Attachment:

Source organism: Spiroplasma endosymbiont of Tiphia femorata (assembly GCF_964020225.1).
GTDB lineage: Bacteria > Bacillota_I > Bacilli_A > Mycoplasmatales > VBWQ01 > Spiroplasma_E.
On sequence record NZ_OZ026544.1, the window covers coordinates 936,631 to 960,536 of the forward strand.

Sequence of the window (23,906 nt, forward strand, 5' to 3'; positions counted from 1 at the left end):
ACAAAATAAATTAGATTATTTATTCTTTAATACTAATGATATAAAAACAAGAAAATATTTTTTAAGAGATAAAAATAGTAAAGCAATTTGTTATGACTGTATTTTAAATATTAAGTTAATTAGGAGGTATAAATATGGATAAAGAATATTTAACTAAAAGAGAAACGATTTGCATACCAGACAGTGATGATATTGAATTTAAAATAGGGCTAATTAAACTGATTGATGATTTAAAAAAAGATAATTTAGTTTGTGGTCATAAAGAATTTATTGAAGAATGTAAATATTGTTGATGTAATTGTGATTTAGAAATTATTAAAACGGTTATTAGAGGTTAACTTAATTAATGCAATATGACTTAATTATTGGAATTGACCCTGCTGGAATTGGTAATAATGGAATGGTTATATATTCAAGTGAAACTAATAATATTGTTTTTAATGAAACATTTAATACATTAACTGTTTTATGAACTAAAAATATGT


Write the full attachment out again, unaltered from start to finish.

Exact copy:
Source organism: Spiroplasma endosymbiont of Tiphia femorata (assembly GCF_964020225.1).
GTDB lineage: Bacteria > Bacillota_I > Bacilli_A > Mycoplasmatales > VBWQ01 > Spiroplasma_E.
On sequence record NZ_OZ026544.1, the window covers coordinates 936,631 to 960,536 of the forward strand.

Sequence of the window (23,906 nt, forward strand, 5' to 3'; positions counted from 1 at the left end):
ACAAAATAAATTAGATTATTTATTCTTTAATACTAATGATATAAAAACAAGAAAATATTTTTTAAGAGATAAAAATAGTAAAGCAATTTGTTATGACTGTATTTTAAATATTAAGTTAATTAGGAGGTATAAATATGGATAAAGAATATTTAACTAAAAGAGAAACGATTTGCATACCAGACAGTGATGATATTGAATTTAAAATAGGGCTAATTAAACTGATTGATGATTTAAAAAAAGATAATTTAGTTTGTGGTCATAAAGAATTTATTGAAGAATGTAAATATTGTTGATGTAATTGTGATTTAGAAATTATTAAAACGGTTATTAGAGGTTAACTTAATTAATGCAATATGACTTAATTATTGGAATTGACCCTGCTGGAATTGGTAATAATGGAATGGTTATATATTCAAGTGAAACTAATAATATTGTTTTTAATGAAACATTTAATACATTAACTGTTTTATGAACTAAAAATATGT